Regorafenib Approved for Gastrointestinal Stromal Tumors

Zosia Chustecka

February 25, 2013

The indication for the oral targeted agent regorafenib (Stivarga, Bayer) has been expanded by the US Food and Drug Administration (FDA); it is now approved for the treatment of gastrointestinal stromal tumors (GIST). Specifically, it is indicated for use in patients with tumors that cannot be surgically removed and no longer respond to imatinib (Gleevec) and sunitinib (Sutent), the 2 other FDA-approved treatments for this disease.

Regorafenib is already marketed for use in metastatic colorectal cancer; it was approved for that indication in September 2012.

This is "the third drug approved by the FDA to treat gastrointestinal stromal tumors," said Richard Pazdur, MD, director of the Office of Hematology and Oncology Products in the FDA Center for Drug Evaluation and Research, in a statement. "It provides an important new treatment option for patients with GIST in whom other approved drugs are no longer effective," he explained.

Under the FDA's priority review program, regorafenib was granted orphan product designation because it is intended to treat a rare disease.

"Strong Case" for Use in GIST

The GIST indication was approved on the basis of data from the GRID (GIST– Regorafenib in Progressive Disease) trial (Lancet. 2013;381:295-302). This study, headed by George Demetri, MD, from the Dana-Farber Cancer Institute in Boston, Massachusetts, involved 199 patients with metastatic or unresectable GIST who had progressed after treatment with imatinib and sunitinib. Patients were treated with best supportive care and randomized in a 2:1 ratio to either regorafenib (160 mg daily for 3 weeks followed by a 1-week break) or placebo.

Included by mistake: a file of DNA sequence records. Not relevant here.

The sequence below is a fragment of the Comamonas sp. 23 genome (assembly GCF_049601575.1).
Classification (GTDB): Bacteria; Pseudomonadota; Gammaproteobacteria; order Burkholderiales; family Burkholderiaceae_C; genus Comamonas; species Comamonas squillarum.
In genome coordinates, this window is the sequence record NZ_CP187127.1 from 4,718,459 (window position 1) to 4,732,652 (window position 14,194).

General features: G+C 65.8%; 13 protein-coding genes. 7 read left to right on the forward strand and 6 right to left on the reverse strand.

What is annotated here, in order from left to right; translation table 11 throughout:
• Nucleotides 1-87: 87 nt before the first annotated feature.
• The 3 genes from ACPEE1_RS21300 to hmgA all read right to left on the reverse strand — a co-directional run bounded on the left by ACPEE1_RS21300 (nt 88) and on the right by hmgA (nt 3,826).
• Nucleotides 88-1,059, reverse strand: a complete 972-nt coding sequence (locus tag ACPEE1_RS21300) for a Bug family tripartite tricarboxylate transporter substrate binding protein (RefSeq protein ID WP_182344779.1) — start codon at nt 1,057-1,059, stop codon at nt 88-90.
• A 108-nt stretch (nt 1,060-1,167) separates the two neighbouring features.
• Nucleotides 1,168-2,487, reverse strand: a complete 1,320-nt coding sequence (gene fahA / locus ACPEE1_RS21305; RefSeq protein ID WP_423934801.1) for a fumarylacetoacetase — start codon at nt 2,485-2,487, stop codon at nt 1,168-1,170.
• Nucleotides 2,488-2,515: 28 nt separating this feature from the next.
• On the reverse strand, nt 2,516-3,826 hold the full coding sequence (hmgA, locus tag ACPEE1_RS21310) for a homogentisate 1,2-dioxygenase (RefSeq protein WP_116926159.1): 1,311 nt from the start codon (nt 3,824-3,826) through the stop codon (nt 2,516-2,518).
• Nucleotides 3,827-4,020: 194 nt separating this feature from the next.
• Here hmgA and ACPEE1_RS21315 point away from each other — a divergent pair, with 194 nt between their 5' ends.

There was a statistically significant improvement in progression-free survival with regorafenib, compared with placebo (4.8 vs 0.9 months; hazard ratio, 0.27; P < .0001).

For the indication metastatic colorectal cancer, regorafenib was approved on the basis of the pivotal CORRECT trial (Lancet. 2013;381:303-312), which was published in the same issue as the GRID trial.

In a comment that accompanied the 2 studies (Lancet. 2013;381:273-275), Tom Waddell, MD, and David Cunningham, MD, FRCP, both from the Royal Marsden Hospital, Sutton, Surrey, United Kingdom, write that there was a "much earlier separation of curves" in the GRID trial than in the CORRECT trial.

However, there was no significant difference in overall survival in the GRID trial, as there was in the CORRECT trial. Drs. Waddell and Cunningham explain that this was "probably attributable to planned extensive crossover to regorafenib" (85% of patients in the placebo group went on to take regorafenib when their disease progressed).

Nevertheless, the editorialists conclude that there is a "strong" case for the routine use of regorafenib in patients who have failed imatinib and sunitinib, whereas the case for using regorafenib in metastatic colorectal cancer is "less compelling."

The most common adverse effects reported with regorafenib are weakness and fatigue, hand-foot syndrome, diarrhea, loss of appetite, high blood pressure, mouth sores, infection, changes in voice volume or quality, pain, weight loss, stomach pain, rash, fever, and nausea.

Serious adverse events are rare and reported in less than 1% of patients. These include liver damage, severe bleeding, blistering and peeling of skin, very high blood pressure requiring emergency treatment, heart attacks, and intestinal perforations.

The GRID and CORRECT trials were sponsored by Bayer, the manufacturer of regorafenib. Several coauthors of the 2 papers report being employed by Bayer or report relationships with pharmaceutical companies, as detailed in the papers. Dr. Demetri reports serving as a consultant to Novartis, Pfizer, Lilly, Infinity, GlaxoSmithKline, Plexxikon, Koltan, and Blueprint Medicines. Dr. Waddell has disclosed no relevant financial relationships. Dr. Cunningham's research unit has received funding from Amgen, Roche, Celgene, AstraZeneca, Merck-Serono, and sanofi-aventis.